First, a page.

Another common problem is that the couple is together but one or both of them are more aware of the mobile phone, looking at other things or even uploading photos of what they are doing. In these cases, I would say the same as in the previous case, there is already a basic problem that is not the social network itself.

On the other hand, the use of these digital resources comes with the cost of some loss of privacy. Do we tend to underestimate this disadvantage?

Of course, that’s what we were saying, that we have contacts that we haven’t seen in years and that are up to date with our lives. We are taking away the value of intimacy, something that is a first-rate value and that, I think, we should take much more care of.

We also talk about the way social networks keep us glued to the screen. How do you explain this ability to keep an eye on what the rest of our contacts are uploading and sharing?

People are curious about what people are doing around them, it’s natural, but, it can become “gossip” and , that’s why, social networks, as well as TV reality shows are so successful. We usually like to look out the window and see what the neighbor is doing, and the social network allows this instantly, although, continuing with the metaphor, it is a window with many filters in which we do not see the total reality of the neighbor, but usually its most positive part, which can undermine our self-esteem by the happy social comparison.

Perhaps people with anxiety problems do not handle the flood of information that platforms such as Facebook or Twitter throw at us. Does this take shape in cases seen in therapy?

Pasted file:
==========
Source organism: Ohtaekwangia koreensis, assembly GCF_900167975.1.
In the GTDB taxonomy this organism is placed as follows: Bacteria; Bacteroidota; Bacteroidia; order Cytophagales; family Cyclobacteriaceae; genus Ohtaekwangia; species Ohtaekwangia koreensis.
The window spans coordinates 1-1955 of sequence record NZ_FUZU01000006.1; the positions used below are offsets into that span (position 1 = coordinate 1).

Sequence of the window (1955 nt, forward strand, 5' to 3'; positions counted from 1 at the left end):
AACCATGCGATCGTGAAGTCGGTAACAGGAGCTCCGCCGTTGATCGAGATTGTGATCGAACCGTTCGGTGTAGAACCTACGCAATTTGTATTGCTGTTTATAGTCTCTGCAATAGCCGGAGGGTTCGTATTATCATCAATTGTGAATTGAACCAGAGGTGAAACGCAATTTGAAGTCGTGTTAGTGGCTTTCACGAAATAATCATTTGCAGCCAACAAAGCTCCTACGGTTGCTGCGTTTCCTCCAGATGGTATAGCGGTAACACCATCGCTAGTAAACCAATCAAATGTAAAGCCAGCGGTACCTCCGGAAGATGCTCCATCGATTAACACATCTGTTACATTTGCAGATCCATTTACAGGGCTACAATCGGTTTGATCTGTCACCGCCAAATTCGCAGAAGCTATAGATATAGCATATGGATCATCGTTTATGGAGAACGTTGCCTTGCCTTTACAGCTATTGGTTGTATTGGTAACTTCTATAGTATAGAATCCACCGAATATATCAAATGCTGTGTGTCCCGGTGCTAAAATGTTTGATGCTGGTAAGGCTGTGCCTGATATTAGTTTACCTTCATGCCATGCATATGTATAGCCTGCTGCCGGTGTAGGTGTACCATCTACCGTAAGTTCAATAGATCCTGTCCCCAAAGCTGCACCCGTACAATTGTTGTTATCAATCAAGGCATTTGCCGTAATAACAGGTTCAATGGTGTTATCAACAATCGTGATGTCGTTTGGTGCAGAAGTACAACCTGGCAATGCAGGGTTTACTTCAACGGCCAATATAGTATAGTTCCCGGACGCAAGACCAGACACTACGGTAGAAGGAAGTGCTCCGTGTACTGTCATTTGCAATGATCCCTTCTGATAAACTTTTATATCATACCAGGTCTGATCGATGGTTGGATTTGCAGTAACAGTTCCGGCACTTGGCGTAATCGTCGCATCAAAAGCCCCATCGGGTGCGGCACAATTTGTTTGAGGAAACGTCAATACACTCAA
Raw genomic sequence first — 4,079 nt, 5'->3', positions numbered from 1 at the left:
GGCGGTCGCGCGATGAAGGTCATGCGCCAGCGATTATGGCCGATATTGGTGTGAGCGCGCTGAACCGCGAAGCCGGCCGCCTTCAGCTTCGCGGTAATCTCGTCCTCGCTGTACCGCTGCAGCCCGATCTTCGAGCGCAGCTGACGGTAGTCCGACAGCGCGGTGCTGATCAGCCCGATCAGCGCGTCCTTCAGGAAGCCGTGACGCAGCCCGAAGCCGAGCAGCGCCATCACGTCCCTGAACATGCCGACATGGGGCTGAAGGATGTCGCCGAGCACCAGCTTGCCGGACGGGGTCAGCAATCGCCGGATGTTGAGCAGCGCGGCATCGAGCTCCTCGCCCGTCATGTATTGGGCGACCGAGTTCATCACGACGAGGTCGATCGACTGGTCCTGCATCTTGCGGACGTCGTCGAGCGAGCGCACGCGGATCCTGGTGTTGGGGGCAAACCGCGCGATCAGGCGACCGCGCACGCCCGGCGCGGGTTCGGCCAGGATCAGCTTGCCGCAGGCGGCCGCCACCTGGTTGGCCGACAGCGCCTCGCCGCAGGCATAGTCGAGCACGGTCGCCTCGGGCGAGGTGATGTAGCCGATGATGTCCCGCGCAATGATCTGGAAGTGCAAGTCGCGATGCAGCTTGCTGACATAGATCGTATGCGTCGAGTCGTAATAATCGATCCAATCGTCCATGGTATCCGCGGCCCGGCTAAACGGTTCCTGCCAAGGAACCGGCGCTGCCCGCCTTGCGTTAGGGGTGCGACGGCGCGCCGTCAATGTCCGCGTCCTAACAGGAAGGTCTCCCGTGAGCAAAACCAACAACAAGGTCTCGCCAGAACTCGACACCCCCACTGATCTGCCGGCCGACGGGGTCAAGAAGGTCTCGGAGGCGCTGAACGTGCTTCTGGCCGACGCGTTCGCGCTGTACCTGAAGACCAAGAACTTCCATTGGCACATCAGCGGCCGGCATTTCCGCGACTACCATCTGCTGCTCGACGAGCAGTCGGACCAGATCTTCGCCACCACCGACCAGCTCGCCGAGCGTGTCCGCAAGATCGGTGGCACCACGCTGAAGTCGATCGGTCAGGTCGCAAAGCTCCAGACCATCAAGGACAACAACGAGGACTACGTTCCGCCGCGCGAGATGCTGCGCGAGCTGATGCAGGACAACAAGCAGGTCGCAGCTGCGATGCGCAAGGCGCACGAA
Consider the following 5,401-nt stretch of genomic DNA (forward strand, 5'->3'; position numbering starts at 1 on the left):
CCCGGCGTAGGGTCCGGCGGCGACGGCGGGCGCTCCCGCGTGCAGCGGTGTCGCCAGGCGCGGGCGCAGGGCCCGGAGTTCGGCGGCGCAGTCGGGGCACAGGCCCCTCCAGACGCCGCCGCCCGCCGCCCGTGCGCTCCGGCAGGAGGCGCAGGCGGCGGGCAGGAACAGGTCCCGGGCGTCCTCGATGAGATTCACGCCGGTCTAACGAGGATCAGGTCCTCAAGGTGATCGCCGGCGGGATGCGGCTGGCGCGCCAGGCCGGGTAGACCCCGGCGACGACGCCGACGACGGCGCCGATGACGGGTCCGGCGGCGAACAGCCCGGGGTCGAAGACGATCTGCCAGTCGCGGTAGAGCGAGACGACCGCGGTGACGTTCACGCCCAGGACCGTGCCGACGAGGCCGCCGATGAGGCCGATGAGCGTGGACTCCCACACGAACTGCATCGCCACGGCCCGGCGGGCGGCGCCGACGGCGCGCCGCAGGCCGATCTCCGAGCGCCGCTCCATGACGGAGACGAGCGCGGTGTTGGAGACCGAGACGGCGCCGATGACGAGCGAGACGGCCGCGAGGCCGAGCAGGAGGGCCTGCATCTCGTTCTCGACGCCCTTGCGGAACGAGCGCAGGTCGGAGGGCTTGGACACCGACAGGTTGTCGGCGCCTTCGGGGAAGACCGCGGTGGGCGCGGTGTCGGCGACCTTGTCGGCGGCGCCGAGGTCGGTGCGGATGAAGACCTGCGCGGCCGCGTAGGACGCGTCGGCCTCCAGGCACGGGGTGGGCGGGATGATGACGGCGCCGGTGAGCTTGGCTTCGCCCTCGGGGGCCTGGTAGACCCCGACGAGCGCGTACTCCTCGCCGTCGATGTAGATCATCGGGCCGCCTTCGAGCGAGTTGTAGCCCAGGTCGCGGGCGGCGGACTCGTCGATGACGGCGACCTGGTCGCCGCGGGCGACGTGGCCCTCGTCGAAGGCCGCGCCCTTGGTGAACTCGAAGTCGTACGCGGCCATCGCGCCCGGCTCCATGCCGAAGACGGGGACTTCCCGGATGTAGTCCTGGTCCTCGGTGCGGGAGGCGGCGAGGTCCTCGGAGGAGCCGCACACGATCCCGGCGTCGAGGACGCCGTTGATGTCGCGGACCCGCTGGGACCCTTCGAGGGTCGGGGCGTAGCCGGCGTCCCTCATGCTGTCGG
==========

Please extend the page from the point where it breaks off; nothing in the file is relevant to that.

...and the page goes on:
The worst thing that people with anxiety carry, or even without it, is the feeling of having to be available and reachable at any time, something that prevents them from disconnecting.

On the other hand, as you say, over-stimulation is very harmful to anxiety and it is essential that we relearn how to watch a movie, listen to music, go out with friends… enjoying that task alone and not looking at our cell phones.

Are we being educated to compete in the number of likes, retweets and comments in the photos?

Yes, although little by little, we are realizing how useless it is and many people are choosing to eliminate social networks from their lives, but, this is especially worrying in the world of young people and adolescents, because, at a fundamental age for the development of an adequate self-esteem, we are encouraging it to be based on the perception of others and their reaction to our image or the image we want to give, this is harmful for the development of a healthy self-esteem.

What about people who choose not to use social networks, are they harmed by a lack of ability to meet new people?

As we have discussed, I perceive that it is an upward trend, although it is still strange to meet people who have decided to dispense with social networks and those who do, tend to feel more excluded and, when it comes to meeting new people, it begins to be indispensable, even, to establish relationships.